Most of the buses are equipped to receive payments by a refillable Dolphin smart card that can be bought and refilled in the automated kiosks at most major stops. Push the card to the terminal near the driver for a couple of seconds, until it gives two beeps, and you are set. Because the cards and kiosks are issued by a major local bank, the card also could be used as a normal debit card in some selected shops, and in the kiosks you could pay your mobile phone, etc.

On the down note, the bus companies are constantly criticized for neglecting the state of their fleets, running the buses well past their service lives, unduly economizing on cleaning and personnel (they tend to hire recent immigrants, who can be paid as little as possible), and creating the competition for the passengers' fare among the drivers, which leads to long delays on stops and reckless driving.

The city has recently stepped in by reinstating the municipal bus company with newer buses and better controlled drivers. All municipal buses are equipped with electronic payment system and trackers, as the city also pushes to equip all the buses with the tracking hardware.

By Foot

The city centre is only a short walk from the train station, and most of the sights can be reached easily on foot. Aleutskaya St runs north/south, passing the train station; head north to Svetlanskaya St, which is the main east/west road for the city.

As much of Vladivostok is situated on steep hills, walking can be physically demanding. The ice and wind in winter and the conditions of the pavements mostly preclude bicycle use.

However, MTB and weekend bike tours are very popular among the people for there is quite a lot of scenic places hard-to-reach by vehicles but still worth the effort. The most attractive destinations range the closest islands and the coastline even when the ice covers the bays.

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Eat

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Drink

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Sleep

Russian dorm rooms in Vladivostok range from awful to OK. Generally, foreigners are dormed in reasonable accommodations, but you should know exactly what you are getting into before arriving. Important things you might take for granted include: private or communal kitchen and bathrooms, number of roommates, number of clothing washers and dryers.

View our map of accommodation in Vladivostok or use the form below to search for availability (Travellerspoint receives a commission for bookings made through the form)

Booking.com

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Work

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Keep Connected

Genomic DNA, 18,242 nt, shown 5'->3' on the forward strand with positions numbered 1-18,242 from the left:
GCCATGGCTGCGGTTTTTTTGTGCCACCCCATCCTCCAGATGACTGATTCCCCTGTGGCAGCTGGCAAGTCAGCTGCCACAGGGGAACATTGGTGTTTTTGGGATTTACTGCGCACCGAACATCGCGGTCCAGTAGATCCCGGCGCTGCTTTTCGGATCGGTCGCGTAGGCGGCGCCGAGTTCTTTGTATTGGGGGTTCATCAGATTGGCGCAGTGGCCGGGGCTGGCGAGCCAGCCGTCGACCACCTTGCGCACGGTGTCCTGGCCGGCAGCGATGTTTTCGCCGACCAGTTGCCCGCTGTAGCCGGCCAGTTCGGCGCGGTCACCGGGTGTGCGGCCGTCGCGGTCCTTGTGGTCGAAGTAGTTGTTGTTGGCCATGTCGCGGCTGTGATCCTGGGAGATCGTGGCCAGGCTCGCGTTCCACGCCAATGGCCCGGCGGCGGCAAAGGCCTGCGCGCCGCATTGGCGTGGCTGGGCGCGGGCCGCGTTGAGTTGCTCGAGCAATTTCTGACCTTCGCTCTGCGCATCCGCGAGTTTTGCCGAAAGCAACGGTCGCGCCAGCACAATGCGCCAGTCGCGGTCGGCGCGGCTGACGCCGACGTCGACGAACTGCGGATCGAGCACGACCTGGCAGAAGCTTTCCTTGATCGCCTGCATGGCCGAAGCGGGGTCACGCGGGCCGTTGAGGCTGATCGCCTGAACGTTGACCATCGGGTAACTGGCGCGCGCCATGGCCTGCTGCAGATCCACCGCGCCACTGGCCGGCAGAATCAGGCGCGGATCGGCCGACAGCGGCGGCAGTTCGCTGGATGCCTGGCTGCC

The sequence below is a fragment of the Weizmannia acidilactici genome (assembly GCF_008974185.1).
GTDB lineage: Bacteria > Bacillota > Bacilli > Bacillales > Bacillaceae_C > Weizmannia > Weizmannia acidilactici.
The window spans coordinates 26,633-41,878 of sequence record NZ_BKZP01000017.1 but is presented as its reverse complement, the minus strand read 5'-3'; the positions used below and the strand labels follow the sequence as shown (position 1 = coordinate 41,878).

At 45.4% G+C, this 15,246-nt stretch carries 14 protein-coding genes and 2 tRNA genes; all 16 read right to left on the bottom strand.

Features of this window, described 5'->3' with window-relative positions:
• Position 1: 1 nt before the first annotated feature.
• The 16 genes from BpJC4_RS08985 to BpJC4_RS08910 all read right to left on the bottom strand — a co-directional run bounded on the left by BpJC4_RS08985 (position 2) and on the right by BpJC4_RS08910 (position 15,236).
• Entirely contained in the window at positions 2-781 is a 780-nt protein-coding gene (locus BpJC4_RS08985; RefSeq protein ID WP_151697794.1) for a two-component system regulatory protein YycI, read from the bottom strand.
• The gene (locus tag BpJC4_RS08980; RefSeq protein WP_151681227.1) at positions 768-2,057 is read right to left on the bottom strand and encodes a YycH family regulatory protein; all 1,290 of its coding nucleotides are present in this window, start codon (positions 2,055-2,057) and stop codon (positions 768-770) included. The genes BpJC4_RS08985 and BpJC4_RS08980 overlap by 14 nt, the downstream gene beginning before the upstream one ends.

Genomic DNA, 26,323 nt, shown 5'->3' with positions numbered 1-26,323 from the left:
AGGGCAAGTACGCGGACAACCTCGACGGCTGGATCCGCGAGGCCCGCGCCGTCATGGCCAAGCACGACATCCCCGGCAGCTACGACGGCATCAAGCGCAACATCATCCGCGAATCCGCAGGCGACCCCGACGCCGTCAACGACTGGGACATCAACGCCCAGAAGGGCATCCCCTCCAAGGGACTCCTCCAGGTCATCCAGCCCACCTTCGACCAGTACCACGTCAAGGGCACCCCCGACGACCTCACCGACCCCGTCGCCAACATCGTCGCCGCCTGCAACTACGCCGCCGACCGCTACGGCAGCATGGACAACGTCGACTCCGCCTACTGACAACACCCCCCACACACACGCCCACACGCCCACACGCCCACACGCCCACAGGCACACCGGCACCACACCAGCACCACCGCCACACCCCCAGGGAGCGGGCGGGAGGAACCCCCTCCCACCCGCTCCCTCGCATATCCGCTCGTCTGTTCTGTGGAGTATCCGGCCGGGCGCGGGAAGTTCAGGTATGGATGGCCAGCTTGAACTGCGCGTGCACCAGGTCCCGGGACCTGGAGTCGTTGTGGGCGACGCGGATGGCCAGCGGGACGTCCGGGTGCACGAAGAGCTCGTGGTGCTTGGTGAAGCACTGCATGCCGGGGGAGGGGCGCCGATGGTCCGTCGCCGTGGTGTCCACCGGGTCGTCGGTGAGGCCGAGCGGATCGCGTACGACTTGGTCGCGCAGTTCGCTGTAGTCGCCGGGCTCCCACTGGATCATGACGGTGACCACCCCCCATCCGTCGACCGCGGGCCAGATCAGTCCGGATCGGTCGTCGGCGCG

Internet

Russia is a huge country, and excess to the internet varies a lot. The main cities and tourist places have (free) wifi excess at lots of places, like restaurants and cafes (McDonald's is always a safe bet). Internet cafes are present in larger places as well. Rural areas and especially if you venture into remote and/or mountainous areas have little excess at all. Most travellers will find connections though when using their phone or tablet.

Phone

See also: International Telephone Calls

The emergency number is 112. The country code for Russia is 7. Russian phone numbers have an area code with three, four or five digits (according to their province), followed by an individual number with, respectively, 7, 6 or 5 digits, always yielding 10 digits in total. The three digit code 800 is used for toll-free calls. Mobile phones always have three-digit "area" codes and seven-digit numbers. Calls within any one area code may omit the area code (except in Moscow). Inter-area code calls within Russia: 8 (wait for tone) full Russian number including area code. The international access code for dialling outwith Russia is the sequence of 8 (wait for secondary tone and then) 10. International calls to Russia, as always, replace the plus sign (+) in the international phone format with the local international access code for the country you're calling from, followed by Russia's country code of 7 followed by the individual Russian phone number including area code.

You will require a SIM-unlocked GSM 900 / 1800 compatible international cell phone when buying a Russian SIM card. If you do not have your own international cell phone, it's best to buy a cheap cell phone with some value on the card. Foreigners can purchase a local SIM card by showing your passport. BeeLine is considered to be the best in terms of reliability and connections quality. However Megafon's services can be a bit cheaper.

Post

Russian Post is the national postal service of Russia. It's English version is currently under construction, but mainly involves the track&trace system. The domestic post is reasonably reliable, and sending international mail is fairly reliable but slow, taking at least a few weeks to European countries, longer to the USA or Australia for example. The delivery of mail sent from abroad to Russia is highly unreliable, and people or companies tend to use foreign adresses, from where a private carrier sends it to Russia. Alternatives like poste restante are non-existent with Russian Post. Most cities and large towns in Russia have a Central Post Office (Glavpochtamt), which also sells stamps and envelopes, and usually has fax services and Internet availability, though the latter mostly not in smaller places. Also, many hotels have postal services, including mail boxes. Post offices tend to keep long hours, usually from 8:00am or 9:00am until 8:00pm or 9:00pm Monday to Friday, and closing earlier during weekends. The main central post offices in the biggest cities keep even longer hours. For sending parcels, you can also try services by DHL Russia and FedEx Russia. For all mail you can use the regular alphabet, though maybe include the country's name in Cyrillic. For sending post to Russia (or trying to receive it) note that addresses should be in reverse order: Russia, postal code, city, street address, name.

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Quick Facts

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Coordinates
  • Latitude: 43.1306915
  • Longitude: 131.923828

Accommodation in Vladivostok

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This is version 18. Last edited at 9:51 on Aug 21, 17 by Utrecht. 36 articles link to this page.